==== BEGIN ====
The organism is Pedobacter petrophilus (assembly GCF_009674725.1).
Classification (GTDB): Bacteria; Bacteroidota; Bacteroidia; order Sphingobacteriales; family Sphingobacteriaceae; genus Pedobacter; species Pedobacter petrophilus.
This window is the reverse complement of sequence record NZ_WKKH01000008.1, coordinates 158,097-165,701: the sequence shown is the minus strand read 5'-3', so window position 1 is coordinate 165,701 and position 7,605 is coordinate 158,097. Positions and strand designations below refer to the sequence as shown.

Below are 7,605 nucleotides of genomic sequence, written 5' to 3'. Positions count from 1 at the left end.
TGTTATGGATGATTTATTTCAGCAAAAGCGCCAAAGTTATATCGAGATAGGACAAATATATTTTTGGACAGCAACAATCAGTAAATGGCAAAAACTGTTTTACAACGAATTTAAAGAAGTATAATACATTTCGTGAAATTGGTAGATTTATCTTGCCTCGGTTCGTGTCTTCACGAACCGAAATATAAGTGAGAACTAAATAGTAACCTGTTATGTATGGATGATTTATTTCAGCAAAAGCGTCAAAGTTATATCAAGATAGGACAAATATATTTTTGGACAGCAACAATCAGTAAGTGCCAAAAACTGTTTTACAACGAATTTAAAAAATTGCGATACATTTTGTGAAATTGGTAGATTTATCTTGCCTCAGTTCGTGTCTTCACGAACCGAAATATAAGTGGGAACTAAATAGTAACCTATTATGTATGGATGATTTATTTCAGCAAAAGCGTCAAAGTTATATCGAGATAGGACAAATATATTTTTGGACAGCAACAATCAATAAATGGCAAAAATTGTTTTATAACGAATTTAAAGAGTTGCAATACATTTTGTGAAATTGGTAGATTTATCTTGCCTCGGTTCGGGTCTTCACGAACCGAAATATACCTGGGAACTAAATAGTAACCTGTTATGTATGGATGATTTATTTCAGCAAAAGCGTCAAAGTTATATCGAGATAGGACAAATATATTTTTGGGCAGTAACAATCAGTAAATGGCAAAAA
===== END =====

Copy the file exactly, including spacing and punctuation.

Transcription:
The organism is Pedobacter petrophilus (assembly GCF_009674725.1).
Classification (GTDB): Bacteria; Bacteroidota; Bacteroidia; order Sphingobacteriales; family Sphingobacteriaceae; genus Pedobacter; species Pedobacter petrophilus.
This window is the reverse complement of sequence record NZ_WKKH01000008.1, coordinates 158,097-165,701: the sequence shown is the minus strand read 5'-3', so window position 1 is coordinate 165,701 and position 7,605 is coordinate 158,097. Positions and strand designations below refer to the sequence as shown.

Below are 7,605 nucleotides of genomic sequence, written 5' to 3'. Positions count from 1 at the left end.
TGTTATGGATGATTTATTTCAGCAAAAGCGCCAAAGTTATATCGAGATAGGACAAATATATTTTTGGACAGCAACAATCAGTAAATGGCAAAAACTGTTTTACAACGAATTTAAAGAAGTATAATACATTTCGTGAAATTGGTAGATTTATCTTGCCTCGGTTCGTGTCTTCACGAACCGAAATATAAGTGAGAACTAAATAGTAACCTGTTATGTATGGATGATTTATTTCAGCAAAAGCGTCAAAGTTATATCAAGATAGGACAAATATATTTTTGGACAGCAACAATCAGTAAGTGCCAAAAACTGTTTTACAACGAATTTAAAAAATTGCGATACATTTTGTGAAATTGGTAGATTTATCTTGCCTCAGTTCGTGTCTTCACGAACCGAAATATAAGTGGGAACTAAATAGTAACCTATTATGTATGGATGATTTATTTCAGCAAAAGCGTCAAAGTTATATCGAGATAGGACAAATATATTTTTGGACAGCAACAATCAATAAATGGCAAAAATTGTTTTATAACGAATTTAAAGAGTTGCAATACATTTTGTGAAATTGGTAGATTTATCTTGCCTCGGTTCGGGTCTTCACGAACCGAAATATACCTGGGAACTAAATAGTAACCTGTTATGTATGGATGATTTATTTCAGCAAAAGCGTCAAAGTTATATCGAGATAGGACAAATATATTTTTGGGCAGTAACAATCAGTAAATGGCAAAAA